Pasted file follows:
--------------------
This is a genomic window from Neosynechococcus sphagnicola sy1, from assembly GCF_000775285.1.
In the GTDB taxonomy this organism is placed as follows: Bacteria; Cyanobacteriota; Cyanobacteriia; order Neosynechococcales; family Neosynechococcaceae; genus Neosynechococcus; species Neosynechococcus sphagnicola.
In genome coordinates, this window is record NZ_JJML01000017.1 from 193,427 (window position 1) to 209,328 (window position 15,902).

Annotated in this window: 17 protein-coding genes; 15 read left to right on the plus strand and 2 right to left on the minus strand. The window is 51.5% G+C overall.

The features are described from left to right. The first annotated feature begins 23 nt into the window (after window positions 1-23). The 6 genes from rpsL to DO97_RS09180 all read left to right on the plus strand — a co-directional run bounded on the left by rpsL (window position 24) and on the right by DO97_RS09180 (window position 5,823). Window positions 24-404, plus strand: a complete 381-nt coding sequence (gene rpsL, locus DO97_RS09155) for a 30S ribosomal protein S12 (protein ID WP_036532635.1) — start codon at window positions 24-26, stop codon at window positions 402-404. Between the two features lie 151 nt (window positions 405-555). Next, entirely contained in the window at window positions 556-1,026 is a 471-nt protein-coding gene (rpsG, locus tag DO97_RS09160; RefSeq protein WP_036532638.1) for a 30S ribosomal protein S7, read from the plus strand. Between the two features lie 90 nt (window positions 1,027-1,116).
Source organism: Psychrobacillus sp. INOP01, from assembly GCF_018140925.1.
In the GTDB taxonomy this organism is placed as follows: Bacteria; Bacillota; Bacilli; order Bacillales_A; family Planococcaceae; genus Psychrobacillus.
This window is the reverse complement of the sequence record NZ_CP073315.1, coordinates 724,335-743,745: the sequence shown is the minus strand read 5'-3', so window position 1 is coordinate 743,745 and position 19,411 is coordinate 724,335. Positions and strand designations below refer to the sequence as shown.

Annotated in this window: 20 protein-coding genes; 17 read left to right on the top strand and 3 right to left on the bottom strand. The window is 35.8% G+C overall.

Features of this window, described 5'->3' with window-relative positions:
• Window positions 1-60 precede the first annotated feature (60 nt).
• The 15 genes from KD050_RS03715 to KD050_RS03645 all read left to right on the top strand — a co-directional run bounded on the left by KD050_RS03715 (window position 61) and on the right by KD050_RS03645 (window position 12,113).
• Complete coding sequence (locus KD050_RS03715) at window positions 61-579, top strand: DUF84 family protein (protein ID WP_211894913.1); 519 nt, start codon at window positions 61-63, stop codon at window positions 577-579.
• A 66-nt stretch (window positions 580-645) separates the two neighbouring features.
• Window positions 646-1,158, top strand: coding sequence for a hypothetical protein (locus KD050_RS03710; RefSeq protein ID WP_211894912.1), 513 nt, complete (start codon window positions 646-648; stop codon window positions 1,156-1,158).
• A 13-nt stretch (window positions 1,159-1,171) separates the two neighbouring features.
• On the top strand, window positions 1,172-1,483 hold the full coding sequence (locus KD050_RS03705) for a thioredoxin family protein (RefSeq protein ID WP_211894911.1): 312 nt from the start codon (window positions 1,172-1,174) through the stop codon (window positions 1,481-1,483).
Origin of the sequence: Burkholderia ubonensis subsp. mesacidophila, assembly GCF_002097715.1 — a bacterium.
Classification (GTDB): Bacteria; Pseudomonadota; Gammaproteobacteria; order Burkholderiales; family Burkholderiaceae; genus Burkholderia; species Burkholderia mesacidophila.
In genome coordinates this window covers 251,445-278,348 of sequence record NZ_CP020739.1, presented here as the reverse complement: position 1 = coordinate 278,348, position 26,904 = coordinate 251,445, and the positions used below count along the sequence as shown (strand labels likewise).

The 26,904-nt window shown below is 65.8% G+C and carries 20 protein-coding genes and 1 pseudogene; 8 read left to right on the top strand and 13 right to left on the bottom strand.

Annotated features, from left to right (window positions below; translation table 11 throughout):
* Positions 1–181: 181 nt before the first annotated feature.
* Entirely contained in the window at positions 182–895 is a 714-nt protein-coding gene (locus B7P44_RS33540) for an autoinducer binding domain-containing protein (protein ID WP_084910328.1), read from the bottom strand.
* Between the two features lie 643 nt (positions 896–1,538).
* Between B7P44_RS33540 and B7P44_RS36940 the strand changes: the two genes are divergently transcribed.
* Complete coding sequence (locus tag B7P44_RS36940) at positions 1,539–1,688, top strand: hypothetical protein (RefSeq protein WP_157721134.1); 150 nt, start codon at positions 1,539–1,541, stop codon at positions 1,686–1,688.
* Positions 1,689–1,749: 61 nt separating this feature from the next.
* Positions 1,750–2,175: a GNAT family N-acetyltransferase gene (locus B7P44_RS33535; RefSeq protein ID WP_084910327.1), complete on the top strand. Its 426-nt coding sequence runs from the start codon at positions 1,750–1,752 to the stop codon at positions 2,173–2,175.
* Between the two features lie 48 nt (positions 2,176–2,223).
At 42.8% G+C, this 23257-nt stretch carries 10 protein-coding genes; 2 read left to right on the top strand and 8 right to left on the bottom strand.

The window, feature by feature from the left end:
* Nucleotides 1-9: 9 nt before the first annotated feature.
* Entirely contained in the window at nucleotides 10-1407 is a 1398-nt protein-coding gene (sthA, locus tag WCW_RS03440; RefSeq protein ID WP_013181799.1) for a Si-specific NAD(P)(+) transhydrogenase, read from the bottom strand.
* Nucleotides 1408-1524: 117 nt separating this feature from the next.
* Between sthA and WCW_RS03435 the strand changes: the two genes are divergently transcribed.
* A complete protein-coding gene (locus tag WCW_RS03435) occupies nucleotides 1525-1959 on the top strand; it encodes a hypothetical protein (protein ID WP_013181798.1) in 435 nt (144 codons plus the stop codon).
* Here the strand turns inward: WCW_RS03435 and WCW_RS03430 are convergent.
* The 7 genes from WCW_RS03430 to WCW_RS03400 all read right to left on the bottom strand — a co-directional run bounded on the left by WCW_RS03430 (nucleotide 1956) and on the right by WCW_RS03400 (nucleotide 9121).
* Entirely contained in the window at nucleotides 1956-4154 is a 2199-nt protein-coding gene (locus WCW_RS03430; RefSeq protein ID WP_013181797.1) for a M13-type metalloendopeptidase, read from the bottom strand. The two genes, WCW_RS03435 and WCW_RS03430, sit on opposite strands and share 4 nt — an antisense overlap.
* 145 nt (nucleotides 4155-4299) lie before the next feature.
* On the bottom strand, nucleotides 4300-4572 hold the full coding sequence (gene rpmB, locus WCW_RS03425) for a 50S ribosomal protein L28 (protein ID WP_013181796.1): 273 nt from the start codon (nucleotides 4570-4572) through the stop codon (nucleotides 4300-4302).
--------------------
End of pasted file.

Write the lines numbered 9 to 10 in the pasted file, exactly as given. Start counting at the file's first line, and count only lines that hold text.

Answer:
Annotated in this window: 20 protein-coding genes; 17 read left to right on the top strand and 3 right to left on the bottom strand. The window is 35.8% G+C overall.

Features of this window, described 5'->3' with window-relative positions: